Article Summary: This article discusses NTFS permissions and share permissions in Windows and how they work together to regulate access to files and folders.
Windows provides two sets of permissions to restrict access to files and folders: NTFS permissions and share permissions.
- NTFS permissions are applied to every file and folder stored on a volume formatted with the NTFS file system. By default, permissions are inherited from a root folder to the files and subfolders beneath it, though this inheritance can be disabled. NTFS permissions take effect regardless of whether a file or folder is accessed locally or remotely. NTFS permissions, at the basic level, offer access levels of Read, Read and Execute, Write, Modify, List Folder Contents, and Full Control, as shown below:
There is also an advanced set of NTFS permissions, which divides the basic access levels into more granular settings. These advanced permissions vary depending on the type of object to which they are applied. The advanced permissions on a folder are shown below:
- Share permissions are only applied to shared folders. They take effect when a shared folder is accessed across a network from a remote machine. The share permissions on a particular shared folder apply to that folder and its contents. Share permissions are less granular than NTFS permissions, offering access levels of Read, Change, and Full Control:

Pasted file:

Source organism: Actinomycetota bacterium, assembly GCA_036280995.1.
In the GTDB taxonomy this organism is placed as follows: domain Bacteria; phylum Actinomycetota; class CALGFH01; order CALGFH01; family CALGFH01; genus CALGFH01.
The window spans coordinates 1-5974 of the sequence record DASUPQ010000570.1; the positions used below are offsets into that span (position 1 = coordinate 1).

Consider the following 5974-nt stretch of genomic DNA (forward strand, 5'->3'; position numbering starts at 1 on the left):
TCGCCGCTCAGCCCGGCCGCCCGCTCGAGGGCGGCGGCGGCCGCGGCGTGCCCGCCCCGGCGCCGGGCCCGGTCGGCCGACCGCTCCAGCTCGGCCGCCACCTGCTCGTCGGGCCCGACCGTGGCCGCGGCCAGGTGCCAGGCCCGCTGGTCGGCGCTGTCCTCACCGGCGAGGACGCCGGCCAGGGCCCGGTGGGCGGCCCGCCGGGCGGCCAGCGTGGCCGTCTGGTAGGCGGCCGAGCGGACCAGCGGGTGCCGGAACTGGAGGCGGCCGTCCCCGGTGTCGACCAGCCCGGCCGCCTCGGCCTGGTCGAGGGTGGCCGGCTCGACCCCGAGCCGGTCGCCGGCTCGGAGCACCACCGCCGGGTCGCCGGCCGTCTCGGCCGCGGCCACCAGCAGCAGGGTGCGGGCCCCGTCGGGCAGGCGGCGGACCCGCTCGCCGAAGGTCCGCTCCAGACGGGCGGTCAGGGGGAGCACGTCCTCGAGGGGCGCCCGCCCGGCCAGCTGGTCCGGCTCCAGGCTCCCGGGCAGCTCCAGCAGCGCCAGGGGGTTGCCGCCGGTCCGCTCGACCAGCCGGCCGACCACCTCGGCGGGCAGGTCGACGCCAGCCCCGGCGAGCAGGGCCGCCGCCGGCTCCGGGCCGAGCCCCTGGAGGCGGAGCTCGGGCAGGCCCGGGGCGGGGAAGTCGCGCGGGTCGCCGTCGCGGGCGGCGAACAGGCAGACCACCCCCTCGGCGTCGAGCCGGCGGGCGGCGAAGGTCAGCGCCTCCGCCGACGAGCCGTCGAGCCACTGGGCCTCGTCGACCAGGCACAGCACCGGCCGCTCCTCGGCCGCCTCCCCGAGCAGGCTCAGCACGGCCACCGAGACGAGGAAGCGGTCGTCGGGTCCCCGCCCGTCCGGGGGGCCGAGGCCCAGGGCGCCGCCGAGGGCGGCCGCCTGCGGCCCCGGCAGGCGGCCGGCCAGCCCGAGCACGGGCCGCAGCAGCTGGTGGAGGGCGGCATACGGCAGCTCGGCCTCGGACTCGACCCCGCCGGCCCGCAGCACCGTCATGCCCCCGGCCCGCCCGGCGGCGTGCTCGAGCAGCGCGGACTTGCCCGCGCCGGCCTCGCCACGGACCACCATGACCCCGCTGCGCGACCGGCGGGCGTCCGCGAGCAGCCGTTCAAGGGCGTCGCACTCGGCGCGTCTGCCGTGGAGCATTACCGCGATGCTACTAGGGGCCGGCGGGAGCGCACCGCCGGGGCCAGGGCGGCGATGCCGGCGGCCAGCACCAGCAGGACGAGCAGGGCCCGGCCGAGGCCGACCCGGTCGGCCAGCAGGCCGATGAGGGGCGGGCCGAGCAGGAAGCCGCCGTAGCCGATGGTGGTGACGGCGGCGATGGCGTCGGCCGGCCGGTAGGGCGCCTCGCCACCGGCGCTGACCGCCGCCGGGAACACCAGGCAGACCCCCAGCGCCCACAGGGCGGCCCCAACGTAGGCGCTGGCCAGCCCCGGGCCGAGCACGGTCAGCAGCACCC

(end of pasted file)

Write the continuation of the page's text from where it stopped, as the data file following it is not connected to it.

The most important thing to remember about NTFS permissions and share permissions is the manner in which they combine to regulate access.
The rules for determining a user's level of access to a particular file are as follows:
- If the file is accessed locally, only the NTFS permissions are used to determine the user's level of access.
- If the file is accessed through a share, NTFS and share permissions are both used, and the most restrictive permission applies. For example, if the share permissions on the shared folder grant the user Read access and the NTFS permissions grant the user Modify access, the user's effective permission level is Read when accessing the share remotely and Modify when accessing the folder locally.
- A user's individual permissions combine additively with the permissions of the groups that the user is a member of. If a user has Read access to a file, but the user is a member of a group that has Modify access to the same file, the user's effective permission level is Modify.
- Permissions assigned directly to a particular file or folder (explicit permissions) take precedence over permissions inherited from a parent folder (inherited permissions).
- Explicit Deny permissions take precedence over explicit Allow permissions, but because of the previous rule, explicit Allow permissions take precedence over inherited Deny permissions.
Both sets of permissions can be assigned in the properties window of a file or folder. NTFS permissions are assigned in the Security tab of the properties window, while share permissions are assigned in the Sharing tab by clicking Advanced Sharing, then clicking Permissions.
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